No, HVAC air filters differ in quality and dimensions, and some have specs that others don't. In most instances we advise installing the filter your HVAC manufacturer suggests pairing with your equipment.
All filters are classified with MERV ratings, which go from 1–20. MERV is short for minimum efficiency reporting value.
A larger rating indicates the filter can trap smaller particulates. This sounds outstanding, but a filter that traps finer dust can become obstructed faster, raising pressure on your unit. If your unit isn’t made to run with this kind of filter, it may restrict airflow and create other issues.
Unless you live in a medical center, you more than likely don’t require a MERV level above 13. In fact, many residential HVAC systems are specifically made to work with a filter with a MERV rating lower than 13. Sometimes you will find that quality systems have been designed to run with a MERV level of 8 or 11.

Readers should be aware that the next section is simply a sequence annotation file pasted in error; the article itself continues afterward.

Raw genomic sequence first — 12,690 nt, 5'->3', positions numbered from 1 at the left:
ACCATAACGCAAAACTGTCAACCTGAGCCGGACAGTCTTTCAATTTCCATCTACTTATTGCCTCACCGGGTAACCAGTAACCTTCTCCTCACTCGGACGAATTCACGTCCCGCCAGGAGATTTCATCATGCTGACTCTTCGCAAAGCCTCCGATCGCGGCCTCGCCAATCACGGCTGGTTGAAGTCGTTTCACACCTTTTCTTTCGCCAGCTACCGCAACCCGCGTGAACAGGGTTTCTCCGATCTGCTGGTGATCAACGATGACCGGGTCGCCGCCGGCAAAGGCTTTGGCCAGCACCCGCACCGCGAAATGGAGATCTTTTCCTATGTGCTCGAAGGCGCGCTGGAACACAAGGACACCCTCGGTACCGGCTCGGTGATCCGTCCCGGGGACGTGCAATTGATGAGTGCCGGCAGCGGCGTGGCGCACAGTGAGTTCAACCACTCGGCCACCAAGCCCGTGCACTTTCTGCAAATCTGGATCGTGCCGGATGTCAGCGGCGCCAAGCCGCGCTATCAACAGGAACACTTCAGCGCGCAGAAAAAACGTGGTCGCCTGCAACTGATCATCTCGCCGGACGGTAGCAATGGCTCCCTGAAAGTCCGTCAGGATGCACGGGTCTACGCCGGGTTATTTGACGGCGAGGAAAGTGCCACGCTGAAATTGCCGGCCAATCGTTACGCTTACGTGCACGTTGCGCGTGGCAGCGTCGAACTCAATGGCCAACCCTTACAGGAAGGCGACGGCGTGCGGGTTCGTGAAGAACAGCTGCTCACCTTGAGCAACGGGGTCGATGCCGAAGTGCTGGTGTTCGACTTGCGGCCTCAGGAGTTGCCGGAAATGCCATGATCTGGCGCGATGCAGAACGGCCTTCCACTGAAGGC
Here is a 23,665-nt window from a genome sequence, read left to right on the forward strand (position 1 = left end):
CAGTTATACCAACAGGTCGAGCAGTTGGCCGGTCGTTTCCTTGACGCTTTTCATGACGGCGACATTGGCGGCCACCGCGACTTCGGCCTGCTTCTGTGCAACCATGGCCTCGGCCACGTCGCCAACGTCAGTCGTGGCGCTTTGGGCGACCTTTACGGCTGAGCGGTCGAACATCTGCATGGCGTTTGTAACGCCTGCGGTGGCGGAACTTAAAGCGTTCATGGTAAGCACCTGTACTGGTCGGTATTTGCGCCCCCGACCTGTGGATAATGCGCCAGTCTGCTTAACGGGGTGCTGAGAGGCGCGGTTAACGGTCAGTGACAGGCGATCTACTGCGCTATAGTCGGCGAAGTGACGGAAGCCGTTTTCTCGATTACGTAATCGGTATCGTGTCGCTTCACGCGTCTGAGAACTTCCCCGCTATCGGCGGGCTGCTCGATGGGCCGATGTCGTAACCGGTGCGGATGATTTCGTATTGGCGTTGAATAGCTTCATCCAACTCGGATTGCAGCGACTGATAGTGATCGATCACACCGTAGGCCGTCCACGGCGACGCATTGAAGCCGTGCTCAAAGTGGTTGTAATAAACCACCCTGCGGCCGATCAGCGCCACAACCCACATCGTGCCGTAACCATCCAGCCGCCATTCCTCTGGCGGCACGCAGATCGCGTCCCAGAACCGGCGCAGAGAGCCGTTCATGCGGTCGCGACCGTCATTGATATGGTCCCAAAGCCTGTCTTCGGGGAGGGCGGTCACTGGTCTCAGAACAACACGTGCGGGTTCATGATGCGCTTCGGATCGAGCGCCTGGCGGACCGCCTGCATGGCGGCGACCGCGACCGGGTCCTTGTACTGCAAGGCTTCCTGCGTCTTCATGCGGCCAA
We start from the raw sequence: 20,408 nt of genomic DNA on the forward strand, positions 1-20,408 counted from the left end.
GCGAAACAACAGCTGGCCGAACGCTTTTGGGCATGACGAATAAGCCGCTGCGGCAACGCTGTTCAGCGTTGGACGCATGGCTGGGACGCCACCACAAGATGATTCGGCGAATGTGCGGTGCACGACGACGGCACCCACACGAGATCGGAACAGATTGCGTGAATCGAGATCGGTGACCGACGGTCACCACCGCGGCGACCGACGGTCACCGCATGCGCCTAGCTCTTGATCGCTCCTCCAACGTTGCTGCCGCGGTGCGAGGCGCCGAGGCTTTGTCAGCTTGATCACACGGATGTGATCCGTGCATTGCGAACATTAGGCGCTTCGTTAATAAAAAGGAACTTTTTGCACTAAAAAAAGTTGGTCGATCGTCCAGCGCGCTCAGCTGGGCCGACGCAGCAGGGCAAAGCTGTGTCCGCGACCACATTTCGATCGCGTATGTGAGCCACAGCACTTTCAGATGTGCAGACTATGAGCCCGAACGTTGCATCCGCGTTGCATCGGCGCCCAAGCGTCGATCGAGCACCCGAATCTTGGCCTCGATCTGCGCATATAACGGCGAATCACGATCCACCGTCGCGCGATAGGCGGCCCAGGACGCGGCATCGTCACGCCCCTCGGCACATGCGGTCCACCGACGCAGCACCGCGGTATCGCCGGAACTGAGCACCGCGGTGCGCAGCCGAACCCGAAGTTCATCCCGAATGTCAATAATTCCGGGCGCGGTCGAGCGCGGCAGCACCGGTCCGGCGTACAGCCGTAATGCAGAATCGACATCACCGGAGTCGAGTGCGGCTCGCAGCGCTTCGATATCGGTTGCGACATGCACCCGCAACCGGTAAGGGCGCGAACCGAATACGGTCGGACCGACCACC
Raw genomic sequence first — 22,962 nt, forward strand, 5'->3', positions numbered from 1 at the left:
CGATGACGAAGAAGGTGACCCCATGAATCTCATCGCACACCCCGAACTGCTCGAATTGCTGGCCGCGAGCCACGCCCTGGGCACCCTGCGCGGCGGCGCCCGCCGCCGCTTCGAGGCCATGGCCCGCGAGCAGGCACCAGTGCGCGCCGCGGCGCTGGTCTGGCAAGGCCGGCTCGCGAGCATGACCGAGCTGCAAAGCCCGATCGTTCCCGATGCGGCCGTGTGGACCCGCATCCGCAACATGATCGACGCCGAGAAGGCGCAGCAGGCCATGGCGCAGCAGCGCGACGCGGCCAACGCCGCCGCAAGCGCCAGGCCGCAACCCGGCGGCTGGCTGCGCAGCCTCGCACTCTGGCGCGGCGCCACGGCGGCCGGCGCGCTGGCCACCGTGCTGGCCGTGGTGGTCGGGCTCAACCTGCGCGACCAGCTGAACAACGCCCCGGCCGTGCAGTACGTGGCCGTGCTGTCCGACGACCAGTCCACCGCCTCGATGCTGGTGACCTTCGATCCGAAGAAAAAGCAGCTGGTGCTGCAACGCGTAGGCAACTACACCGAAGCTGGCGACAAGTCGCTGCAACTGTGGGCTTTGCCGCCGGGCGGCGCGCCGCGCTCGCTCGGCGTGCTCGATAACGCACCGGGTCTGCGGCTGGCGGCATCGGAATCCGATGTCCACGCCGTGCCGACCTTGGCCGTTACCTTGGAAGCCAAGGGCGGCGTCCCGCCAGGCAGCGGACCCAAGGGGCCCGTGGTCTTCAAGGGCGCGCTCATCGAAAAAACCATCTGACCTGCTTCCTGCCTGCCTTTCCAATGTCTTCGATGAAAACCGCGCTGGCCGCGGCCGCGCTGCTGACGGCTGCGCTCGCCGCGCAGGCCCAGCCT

All filters with a MERV ranking of 5 should get many daily triggers, like pollen, pet dander and dust. Some filters assert they can stop mold spores, but we suggest having a professional eliminate mold as opposed to trying to conceal the trouble with a filter.
Often the packaging indicates how regularly your filter should be changed. From what we’ve seen, the accordion-style filters last longer, and are worth the extra cost.
Filters are manufactured from differing materials, with disposable fiberglass filters being most typical. Polyester and pleated filters grab more debris but may reduce your equipment’s airflow. Then there are HEPA (high efficiency particulate air) filters.
While you could tempted to use a HEPA filter, keep in mind that's like installing a MERV 16 filter in your comfort unit. It’s very unrealistic your equipment was created to work with amount of resistance. If you’re concerned about indoor air quality. This equipment works alongside your HVAC system.